Voluntary Assisted Dying Bill before NSW Parliament

THE Voluntary Assisted Dying Bill gives doctors and nurses “a licence to kill”, Catholic Bishop of Bathurst Michael McKenna says.

The bill will be put to NSW Parliament on Thursday in an effort to provide a legislative framework for terminally ill people to receive assistance to end their lives.

“Certain terminally ill persons may be assisted by their medical practitioners and other nominated persons to administer a substance to themselves,” the bill’s explanatory note states.

The patient must be at least 25 years old and “suffering from a terminal illness” which is “likely to result in the death of the patient within 12 months”.

Bishop McKenna said: “No conditions make euthanasia or assisted suicide morally acceptable”.

He said it would put pressure on medical practitioners, and instead there should be better palliative care options for patients as well as their friends and families.

Bishop McKenna said the public assumed assisted dying was about stopping treatment or turning off life support, but he said it would legalise the administration of a drug to end a life.

“If you give medical professionals this licence, how will you make sure it’s not abused? It’s proved very difficult to keep that in check [overseas],” he said.

“This is stepping on the line to give doctors and nurses essentially a licence to kill.

If you give medical professionals this licence, how will you make sure it’s not abused? It’s proved very difficult to keep that in check [overseas]." - Catholic Bishop of Bathurst Michael McKenna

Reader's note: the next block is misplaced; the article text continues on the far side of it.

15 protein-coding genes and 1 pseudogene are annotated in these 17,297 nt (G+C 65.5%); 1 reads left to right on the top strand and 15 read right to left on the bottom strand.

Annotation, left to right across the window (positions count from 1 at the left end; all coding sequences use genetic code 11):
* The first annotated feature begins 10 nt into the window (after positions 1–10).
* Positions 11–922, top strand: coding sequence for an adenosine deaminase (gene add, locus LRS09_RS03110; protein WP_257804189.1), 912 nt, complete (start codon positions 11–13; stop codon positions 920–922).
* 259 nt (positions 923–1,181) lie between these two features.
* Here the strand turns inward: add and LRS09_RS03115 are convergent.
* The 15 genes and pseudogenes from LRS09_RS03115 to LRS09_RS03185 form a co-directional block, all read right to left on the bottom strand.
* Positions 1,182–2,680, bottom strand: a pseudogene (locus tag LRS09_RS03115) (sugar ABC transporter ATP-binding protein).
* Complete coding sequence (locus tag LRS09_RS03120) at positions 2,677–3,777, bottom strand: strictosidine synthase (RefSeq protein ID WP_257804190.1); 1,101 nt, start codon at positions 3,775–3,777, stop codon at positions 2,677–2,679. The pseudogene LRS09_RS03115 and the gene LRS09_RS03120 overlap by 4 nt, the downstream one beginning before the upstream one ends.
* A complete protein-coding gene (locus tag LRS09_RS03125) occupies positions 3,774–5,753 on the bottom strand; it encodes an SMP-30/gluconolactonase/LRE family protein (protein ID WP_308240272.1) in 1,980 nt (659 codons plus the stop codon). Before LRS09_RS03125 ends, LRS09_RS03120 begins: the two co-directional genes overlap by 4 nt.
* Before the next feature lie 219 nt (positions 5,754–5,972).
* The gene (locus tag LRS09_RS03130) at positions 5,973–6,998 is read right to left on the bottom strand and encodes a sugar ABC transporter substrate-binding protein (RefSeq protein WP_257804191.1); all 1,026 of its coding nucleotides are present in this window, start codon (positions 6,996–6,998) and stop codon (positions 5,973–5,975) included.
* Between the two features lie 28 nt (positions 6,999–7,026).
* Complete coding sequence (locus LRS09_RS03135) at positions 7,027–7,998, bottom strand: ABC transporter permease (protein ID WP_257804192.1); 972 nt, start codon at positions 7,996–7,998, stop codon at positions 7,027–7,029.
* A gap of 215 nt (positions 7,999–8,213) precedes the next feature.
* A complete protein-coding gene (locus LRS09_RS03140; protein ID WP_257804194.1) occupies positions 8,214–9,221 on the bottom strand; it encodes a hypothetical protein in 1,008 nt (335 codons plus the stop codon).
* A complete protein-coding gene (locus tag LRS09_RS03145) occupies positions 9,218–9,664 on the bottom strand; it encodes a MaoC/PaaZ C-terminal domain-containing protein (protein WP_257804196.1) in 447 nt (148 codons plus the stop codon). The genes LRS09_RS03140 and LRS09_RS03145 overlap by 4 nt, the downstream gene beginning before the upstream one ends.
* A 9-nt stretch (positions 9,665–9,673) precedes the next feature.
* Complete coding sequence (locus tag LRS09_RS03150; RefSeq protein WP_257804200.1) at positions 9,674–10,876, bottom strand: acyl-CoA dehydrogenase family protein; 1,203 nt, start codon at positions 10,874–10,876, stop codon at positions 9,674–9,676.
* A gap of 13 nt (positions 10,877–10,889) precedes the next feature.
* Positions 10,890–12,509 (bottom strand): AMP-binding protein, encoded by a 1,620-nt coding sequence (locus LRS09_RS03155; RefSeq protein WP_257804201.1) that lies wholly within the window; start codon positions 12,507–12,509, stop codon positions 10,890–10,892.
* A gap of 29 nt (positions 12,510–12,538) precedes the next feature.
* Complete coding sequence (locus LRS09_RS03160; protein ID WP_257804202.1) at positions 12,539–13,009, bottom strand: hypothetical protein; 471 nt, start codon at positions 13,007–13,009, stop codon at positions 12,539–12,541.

“If we move to pass legislation like this we are certainly giving a message that is contrary to what we are giving in suicide prevention.”

Bathurst Presbyterian Church minister David Whittingham said the goal should always be to support life.

“There’s absolutely no way you can protect people if this was legalised,” he said.

“It’s wrong to assume that what happens after death is better than what’s happening now.”

Anglican Bishop of Bathurst Ian Palmer said he was concerned that if the bill was passed it would send a confusing message to society, particularly to the young and vulnerable.

“Suicide is a tragedy that impacts families and communities so we believe it would be counter-productive to legally endorse any form of suicide when governments and communities are working so hard to persuade others not to take their own lives,” he said. “Human dignity is honoured in living life, not in taking it.”

  • For help in a crisis call Lifeline on 13 11 44.
Smartphone
Tablet - Narrow
Tablet - Wide
Desktop